Curate Me Out

‘Let the Waiters see the Curator!’ (as Bruce McLean may have said)

Pilfering the format’s of ITV’s Take Me Out and Blind Date, Curate Me Out involved BAZ setting up three curator-artist ‘dates’ 

Hosted by Jessica Voorsanger as Andy Warhol, Thomas Gainsborough and Claude Monet 

Featuring the Aura of Jonathan Watkins (AKA J-Dubz)

Curators: Helen Legg Bristol Spikers Firm / Helen Jones / Walsall S.N.O.D Firm / Mona Casey Margaret St Massive Firm 


Artists: Cathy Wade / Katy Woods / Liam Gillick’s cat / Robert Grose / Georgie Park / Bob & Roberta Smith / Juneau Projects / An Endless Supply / Dan Burwood

Winning lucky couples were invited to spin The Duchamp Wheel of Fortune to determine their date:  

  • The Arts Council HQ in Manchester - The Hive - to see the honey producing process from start to finish. You’ll end the day by taking part in their daily ‘waggle dance’!

  • You’re be joining the West Midlands Cub Scout Association, as they enjoy a day of basic flyer origami at Eastside Projects. 

Curate me Out formed part of a commission for The Event 2011. It was subsequently performed live at Palais De Tokyo as part of Nick Boreo's Rosbif Nuits. 

Curate Me Out Questions

1. I have included you in a group show of international significance. Unfortunately, after popping out for a cigarette you leave the fire escape open and all the work is stolen just before the private view is due to open. I blame you, saying that you have an hour to rescue the exhibition or face career suicide. What do you do?

2. I have asked you to make a piece of work for an exhibition in the gallery learning department, that also includes a number of sculptures by school children. You have made a sculpture from two fresh blancmanges and some rotting fruit (a banana and two satsumas). The kids seem to love the jelly and fruit, but a few anxious parents are questioning whether the sculpture resembles a pair of breasts enveloping a set of male genitalia. How do you explain yourself to the worried parents?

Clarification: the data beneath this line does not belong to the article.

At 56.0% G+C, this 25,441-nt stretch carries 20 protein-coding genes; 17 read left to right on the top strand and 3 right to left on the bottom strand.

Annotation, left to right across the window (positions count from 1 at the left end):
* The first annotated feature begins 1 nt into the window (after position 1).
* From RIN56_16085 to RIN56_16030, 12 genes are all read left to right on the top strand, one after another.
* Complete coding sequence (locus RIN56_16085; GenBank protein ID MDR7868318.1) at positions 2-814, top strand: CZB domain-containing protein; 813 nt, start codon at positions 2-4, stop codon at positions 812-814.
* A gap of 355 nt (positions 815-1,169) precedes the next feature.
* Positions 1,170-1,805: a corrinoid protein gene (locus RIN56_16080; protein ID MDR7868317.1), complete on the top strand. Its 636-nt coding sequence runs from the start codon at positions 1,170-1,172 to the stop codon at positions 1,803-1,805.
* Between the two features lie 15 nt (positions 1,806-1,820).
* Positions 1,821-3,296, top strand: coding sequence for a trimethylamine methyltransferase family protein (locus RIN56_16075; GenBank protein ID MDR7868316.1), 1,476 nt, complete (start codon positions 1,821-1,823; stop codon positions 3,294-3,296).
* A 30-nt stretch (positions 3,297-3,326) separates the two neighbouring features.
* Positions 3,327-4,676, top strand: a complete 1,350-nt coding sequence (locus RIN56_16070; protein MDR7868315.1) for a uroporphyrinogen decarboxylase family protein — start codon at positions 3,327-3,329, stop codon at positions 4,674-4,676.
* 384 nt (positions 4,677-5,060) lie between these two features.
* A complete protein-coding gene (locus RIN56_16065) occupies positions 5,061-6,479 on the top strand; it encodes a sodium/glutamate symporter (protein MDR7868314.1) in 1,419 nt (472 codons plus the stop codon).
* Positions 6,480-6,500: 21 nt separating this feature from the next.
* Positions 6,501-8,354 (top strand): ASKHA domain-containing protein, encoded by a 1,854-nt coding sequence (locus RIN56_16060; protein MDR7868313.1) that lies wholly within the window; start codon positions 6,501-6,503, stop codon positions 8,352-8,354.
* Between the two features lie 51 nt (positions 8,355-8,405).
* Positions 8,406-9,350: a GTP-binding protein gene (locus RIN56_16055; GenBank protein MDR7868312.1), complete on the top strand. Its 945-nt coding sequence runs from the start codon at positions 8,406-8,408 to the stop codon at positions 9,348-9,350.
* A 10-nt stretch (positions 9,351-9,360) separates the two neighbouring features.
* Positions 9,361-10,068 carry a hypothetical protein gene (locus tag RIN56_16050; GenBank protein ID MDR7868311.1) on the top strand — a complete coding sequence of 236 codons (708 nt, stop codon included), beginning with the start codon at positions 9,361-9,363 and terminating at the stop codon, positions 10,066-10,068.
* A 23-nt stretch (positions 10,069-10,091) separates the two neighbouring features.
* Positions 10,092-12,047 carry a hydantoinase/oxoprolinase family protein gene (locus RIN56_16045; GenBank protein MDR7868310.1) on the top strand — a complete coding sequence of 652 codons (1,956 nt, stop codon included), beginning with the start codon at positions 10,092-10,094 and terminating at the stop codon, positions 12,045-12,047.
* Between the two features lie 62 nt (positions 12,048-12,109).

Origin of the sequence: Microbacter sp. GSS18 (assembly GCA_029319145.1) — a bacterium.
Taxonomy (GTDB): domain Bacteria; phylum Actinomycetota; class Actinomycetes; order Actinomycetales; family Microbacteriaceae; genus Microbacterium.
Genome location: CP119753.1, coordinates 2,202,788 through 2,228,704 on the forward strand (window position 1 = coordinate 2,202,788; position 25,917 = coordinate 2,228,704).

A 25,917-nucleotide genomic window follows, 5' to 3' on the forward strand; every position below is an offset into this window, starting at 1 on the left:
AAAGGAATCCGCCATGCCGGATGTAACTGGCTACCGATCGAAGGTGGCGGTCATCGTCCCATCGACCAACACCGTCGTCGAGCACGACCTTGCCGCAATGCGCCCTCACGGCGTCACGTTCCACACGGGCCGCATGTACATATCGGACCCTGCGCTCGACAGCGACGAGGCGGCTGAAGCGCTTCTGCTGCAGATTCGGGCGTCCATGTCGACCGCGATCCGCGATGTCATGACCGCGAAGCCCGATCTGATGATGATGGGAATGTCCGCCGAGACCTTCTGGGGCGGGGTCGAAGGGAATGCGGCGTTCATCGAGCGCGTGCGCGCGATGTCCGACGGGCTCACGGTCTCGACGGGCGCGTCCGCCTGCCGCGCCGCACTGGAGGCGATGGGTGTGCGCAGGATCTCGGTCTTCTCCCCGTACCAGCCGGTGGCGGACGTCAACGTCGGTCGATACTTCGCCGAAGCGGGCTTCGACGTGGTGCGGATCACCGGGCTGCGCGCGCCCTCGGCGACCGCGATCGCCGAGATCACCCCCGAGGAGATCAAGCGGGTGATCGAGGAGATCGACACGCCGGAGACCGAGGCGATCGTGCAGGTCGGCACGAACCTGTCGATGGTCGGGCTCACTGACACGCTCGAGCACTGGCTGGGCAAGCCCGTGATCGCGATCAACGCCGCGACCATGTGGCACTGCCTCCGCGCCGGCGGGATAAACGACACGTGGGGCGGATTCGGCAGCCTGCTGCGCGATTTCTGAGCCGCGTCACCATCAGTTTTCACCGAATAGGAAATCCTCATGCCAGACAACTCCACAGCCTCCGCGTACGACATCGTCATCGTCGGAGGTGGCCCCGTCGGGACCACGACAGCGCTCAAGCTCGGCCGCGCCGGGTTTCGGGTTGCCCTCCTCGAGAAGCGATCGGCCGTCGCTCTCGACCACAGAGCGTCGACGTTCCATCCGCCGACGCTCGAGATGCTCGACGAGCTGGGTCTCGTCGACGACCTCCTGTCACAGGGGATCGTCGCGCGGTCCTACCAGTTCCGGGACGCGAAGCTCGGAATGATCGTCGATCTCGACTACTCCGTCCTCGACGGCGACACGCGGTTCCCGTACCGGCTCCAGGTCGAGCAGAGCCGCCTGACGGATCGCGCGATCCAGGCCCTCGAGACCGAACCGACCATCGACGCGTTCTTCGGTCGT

3. I am a member of The EEC. No not the European Economic Community, but The Early Email Club. I like to send my emails earlier than any other curator, and have established an enviable reputation amongst my peers. Recently, false rumours have been circulating that I employ an intern to send my emails at 3.00 am every morning. How would you quash these rumours and restore my reputation as the earliest emailer of them all?

4. I have mistakenly arrived at the wrong private view. It’s not the group show curated by my good friend Han’s, but a busy student show of dubious quality. I have been surrounded by admiring students competing for my attention. Not wanting to be rude to the students, I give you ‘the eyes’ across the room, signaling that you need to get me out of this situation, without damaging my reputation. What would you do?

5. You have spent the last eight months on the dole reading the complete works of Karl Marx. You are a fervent believer in the evils of capitalism. I have two of your recent paintings on my wall (Money Madness & Fiscal Insecurity). A wealthy friend of mine is interested in buying a ‘significant’ amount of your work - and money is not a problem. What do you do?

6. I have taken you along to a meal with the City Council’s arts funding executive, who I am hoping will fund the building of a new project space at the gallery where I am a curator. Unfortunately I have forgotten my wallet, and you have maxed out your overdraft. We have both eaten our meals, and are been asked to contribute for the food. How would you help me get out of this tricky situation?

7. We are on a long train journey to Glasgow International with a large group of international curators. Someone starts to complain about a smell, which rapidly takes over the whole carriage. I realise that it is an old egg sandwich that has been in my bags for weeks and the seal must have broken. Can you help me out with your artists ingenuity and get me out of this situation?

8. I come to pay you a studio visit with a reviewer from Art Review, who is writing a lead article on artists studios. The reviewer isn’t that interested in the work that you’ve put out, but he mistakes the carefully swept pile of rubbish in the corner of your space as a piece of work, saying that he wants to put this post-materialist paradigm on the front cover of Art Review. What do you do?

9. After a successful exhibition opening, I persuade the entire ‘hyped up’ crowd (over 50 curators, critics and artists of international status) to join me for a meal at an old favourite restaurant of mine in a ‘hard-to-get-to’ part of the city. Arriving slightly ahead of everyone else, I discover that the restaurant has been turned into a fast food chicken outlet called Mixy Chicken. You have just arrived on your new super fast fixed gear bike, and I turn to you for help. What would you do to help me out?

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